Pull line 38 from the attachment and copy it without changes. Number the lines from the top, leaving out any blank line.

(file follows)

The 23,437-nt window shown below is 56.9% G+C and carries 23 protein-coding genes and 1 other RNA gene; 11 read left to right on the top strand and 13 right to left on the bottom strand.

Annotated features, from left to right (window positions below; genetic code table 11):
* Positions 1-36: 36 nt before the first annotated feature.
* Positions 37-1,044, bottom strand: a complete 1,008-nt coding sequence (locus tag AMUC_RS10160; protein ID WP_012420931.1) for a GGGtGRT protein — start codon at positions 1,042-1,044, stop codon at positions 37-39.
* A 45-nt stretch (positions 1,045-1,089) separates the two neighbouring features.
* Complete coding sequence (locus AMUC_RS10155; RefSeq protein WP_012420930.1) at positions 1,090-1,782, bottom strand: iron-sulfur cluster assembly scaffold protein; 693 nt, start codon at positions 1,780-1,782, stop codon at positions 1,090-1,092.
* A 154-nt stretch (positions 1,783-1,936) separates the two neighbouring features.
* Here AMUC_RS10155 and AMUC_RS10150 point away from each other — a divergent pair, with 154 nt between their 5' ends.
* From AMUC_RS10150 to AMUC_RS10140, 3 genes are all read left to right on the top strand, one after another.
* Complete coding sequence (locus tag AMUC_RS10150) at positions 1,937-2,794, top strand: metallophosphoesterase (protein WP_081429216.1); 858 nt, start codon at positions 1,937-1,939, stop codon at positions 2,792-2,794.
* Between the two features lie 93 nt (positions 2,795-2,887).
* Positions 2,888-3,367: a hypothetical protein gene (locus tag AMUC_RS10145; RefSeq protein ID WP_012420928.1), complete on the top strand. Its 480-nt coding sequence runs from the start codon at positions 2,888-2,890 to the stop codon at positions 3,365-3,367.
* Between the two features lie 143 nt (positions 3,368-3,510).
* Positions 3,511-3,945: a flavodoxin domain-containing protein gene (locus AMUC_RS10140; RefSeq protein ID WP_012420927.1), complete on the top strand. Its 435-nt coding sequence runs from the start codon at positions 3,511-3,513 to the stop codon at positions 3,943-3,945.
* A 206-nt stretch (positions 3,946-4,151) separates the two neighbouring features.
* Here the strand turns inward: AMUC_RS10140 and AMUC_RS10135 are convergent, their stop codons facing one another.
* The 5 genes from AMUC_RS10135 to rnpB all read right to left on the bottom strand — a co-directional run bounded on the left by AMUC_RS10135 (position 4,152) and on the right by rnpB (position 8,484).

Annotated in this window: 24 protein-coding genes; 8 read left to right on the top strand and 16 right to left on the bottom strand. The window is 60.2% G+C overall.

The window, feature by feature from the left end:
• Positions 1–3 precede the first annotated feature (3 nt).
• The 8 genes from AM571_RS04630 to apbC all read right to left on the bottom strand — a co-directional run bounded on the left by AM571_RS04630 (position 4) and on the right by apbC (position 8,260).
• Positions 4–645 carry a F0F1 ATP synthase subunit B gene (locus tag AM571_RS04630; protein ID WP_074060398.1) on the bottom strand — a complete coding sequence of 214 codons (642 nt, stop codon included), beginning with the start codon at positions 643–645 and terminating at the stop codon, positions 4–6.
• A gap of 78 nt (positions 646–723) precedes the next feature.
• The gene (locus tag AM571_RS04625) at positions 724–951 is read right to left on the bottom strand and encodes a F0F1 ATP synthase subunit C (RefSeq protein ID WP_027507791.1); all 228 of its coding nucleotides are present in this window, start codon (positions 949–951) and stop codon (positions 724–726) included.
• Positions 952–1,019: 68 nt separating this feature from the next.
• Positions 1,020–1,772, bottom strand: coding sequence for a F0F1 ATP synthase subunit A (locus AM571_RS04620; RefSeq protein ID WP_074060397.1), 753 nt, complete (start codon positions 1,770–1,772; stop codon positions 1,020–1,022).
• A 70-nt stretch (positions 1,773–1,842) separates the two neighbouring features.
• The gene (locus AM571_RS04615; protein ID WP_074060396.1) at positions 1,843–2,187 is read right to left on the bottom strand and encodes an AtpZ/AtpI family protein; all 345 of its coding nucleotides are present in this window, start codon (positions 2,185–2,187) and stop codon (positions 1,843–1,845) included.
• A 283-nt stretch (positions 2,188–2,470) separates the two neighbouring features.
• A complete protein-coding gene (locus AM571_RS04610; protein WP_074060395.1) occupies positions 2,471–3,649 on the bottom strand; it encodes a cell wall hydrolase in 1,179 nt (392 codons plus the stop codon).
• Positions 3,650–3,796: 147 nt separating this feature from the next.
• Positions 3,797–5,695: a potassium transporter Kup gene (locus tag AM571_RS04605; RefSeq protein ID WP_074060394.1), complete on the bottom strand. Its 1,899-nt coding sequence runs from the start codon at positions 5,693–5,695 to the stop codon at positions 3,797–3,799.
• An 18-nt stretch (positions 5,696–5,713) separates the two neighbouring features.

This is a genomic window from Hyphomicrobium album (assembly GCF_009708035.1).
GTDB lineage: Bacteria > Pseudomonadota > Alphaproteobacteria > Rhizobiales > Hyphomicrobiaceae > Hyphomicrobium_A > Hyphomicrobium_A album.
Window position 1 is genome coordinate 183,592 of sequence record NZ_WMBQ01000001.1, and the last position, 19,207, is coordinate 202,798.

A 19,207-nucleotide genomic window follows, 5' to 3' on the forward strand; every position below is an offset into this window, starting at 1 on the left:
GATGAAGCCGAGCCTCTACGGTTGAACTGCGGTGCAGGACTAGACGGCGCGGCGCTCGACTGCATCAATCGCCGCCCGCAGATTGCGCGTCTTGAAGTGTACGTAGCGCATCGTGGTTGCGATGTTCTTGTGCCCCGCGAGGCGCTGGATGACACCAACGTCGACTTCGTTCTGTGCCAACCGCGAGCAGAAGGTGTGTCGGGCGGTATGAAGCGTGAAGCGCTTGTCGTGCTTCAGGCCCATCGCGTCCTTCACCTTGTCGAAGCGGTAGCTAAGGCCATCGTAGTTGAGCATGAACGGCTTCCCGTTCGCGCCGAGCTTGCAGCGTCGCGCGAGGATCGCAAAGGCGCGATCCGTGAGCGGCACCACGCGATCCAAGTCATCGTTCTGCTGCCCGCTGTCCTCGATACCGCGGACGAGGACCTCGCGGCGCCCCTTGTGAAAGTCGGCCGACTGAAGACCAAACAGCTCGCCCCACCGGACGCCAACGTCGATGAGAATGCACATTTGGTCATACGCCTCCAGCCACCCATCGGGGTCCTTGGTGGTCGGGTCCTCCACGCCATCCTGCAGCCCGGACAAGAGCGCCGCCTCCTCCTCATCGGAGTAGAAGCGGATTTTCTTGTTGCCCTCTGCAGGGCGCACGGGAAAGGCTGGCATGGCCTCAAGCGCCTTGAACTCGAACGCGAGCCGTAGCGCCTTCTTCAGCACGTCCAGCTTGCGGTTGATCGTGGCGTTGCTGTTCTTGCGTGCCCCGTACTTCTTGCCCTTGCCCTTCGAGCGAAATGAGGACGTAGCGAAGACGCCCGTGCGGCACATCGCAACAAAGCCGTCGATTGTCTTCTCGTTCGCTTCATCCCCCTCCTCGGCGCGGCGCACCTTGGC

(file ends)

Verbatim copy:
GATGAAGCCGAGCCTCTACGGTTGAACTGCGGTGCAGGACTAGACGGCGCGGCGCTCGACTGCATCAATCGCCGCCCGCAGATTGCGCGTCTTGAAGTGTACGTAGCGCATCGTGGTTGCGATGTTCTTGTGCCCCGCGAGGCGCTGGATGACACCAACGTCGACTTCGTTCTGTGCCAACCGCGAGCAGAAGGTGTGTCGGGCGGTATGAAGCGTGAAGCGCTTGTCGTGCTTCAGGCCCATCGCGTCCTTCACCTTGTCGAAGCGGTAGCTAAGGCCATCGTAGTTGAGCATGAACGGCTTCCCGTTCGCGCCGAGCTTGCAGCGTCGCGCGAGGATCGCAAAGGCGCGATCCGTGAGCGGCACCACGCGATCCAAGTCATCGTTCTGCTGCCCGCTGTCCTCGATACCGCGGACGAGGACCTCGCGGCGCCCCTTGTGAAAGTCGGCCGACTGAAGACCAAACAGCTCGCCCCACCGGACGCCAACGTCGATGAGAATGCACATTTGGTCATACGCCTCCAGCCACCCATCGGGGTCCTTGGTGGTCGGGTCCTCCACGCCATCCTGCAGCCCGGACAAGAGCGCCGCCTCCTCCTCATCGGAGTAGAAGCGGATTTTCTTGTTGCCCTCTGCAGGGCGCACGGGAAAGGCTGGCATGGCCTCAAGCGCCTTGAACTCGAACGCGAGCCGTAGCGCCTTCTTCAGCACGTCCAGCTTGCGGTTGATCGTGGCGTTGCTGTTCTTGCGTGCCCCGTACTTCTTGCCCTTGCCCTTCGAGCGAAATGAGGACGTAGCGAAGACGCCCGTGCGGCACATCGCAACAAAGCCGTCGATTGTCTTCTCGTTCGCTTCATCCCCCTCCTCGGCGCGGCGCACCTTGGC